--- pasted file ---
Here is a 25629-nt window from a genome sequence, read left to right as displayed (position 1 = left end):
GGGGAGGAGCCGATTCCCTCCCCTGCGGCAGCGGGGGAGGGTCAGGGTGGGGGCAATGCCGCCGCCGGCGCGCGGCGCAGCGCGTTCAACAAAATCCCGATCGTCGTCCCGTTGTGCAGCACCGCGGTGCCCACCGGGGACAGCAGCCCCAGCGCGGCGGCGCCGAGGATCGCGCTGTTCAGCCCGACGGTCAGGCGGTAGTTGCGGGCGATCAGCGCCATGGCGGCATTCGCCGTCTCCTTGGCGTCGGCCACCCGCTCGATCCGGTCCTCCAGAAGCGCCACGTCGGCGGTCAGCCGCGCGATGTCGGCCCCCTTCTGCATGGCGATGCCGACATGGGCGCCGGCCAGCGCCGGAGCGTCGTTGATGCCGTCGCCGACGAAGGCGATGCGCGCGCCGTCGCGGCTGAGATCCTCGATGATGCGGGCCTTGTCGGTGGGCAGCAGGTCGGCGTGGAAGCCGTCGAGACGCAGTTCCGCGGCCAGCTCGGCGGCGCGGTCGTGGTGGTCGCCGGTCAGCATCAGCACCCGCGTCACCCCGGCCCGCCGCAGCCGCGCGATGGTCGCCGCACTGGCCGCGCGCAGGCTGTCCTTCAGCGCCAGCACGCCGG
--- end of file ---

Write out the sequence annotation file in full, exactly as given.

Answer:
Here is a 25629-nt window from a genome sequence, read left to right as displayed (position 1 = left end):
GGGGAGGAGCCGATTCCCTCCCCTGCGGCAGCGGGGGAGGGTCAGGGTGGGGGCAATGCCGCCGCCGGCGCGCGGCGCAGCGCGTTCAACAAAATCCCGATCGTCGTCCCGTTGTGCAGCACCGCGGTGCCCACCGGGGACAGCAGCCCCAGCGCGGCGGCGCCGAGGATCGCGCTGTTCAGCCCGACGGTCAGGCGGTAGTTGCGGGCGATCAGCGCCATGGCGGCATTCGCCGTCTCCTTGGCGTCGGCCACCCGCTCGATCCGGTCCTCCAGAAGCGCCACGTCGGCGGTCAGCCGCGCGATGTCGGCCCCCTTCTGCATGGCGATGCCGACATGGGCGCCGGCCAGCGCCGGAGCGTCGTTGATGCCGTCGCCGACGAAGGCGATGCGCGCGCCGTCGCGGCTGAGATCCTCGATGATGCGGGCCTTGTCGGTGGGCAGCAGGTCGGCGTGGAAGCCGTCGAGACGCAGTTCCGCGGCCAGCTCGGCGGCGCGGTCGTGGTGGTCGCCGGTCAGCATCAGCACCCGCGTCACCCCGGCCCGCCGCAGCCGCGCGATGGTCGCCGCACTGGCCGCGCGCAGGCTGTCCTTCAGCGCCAGCACGCCGG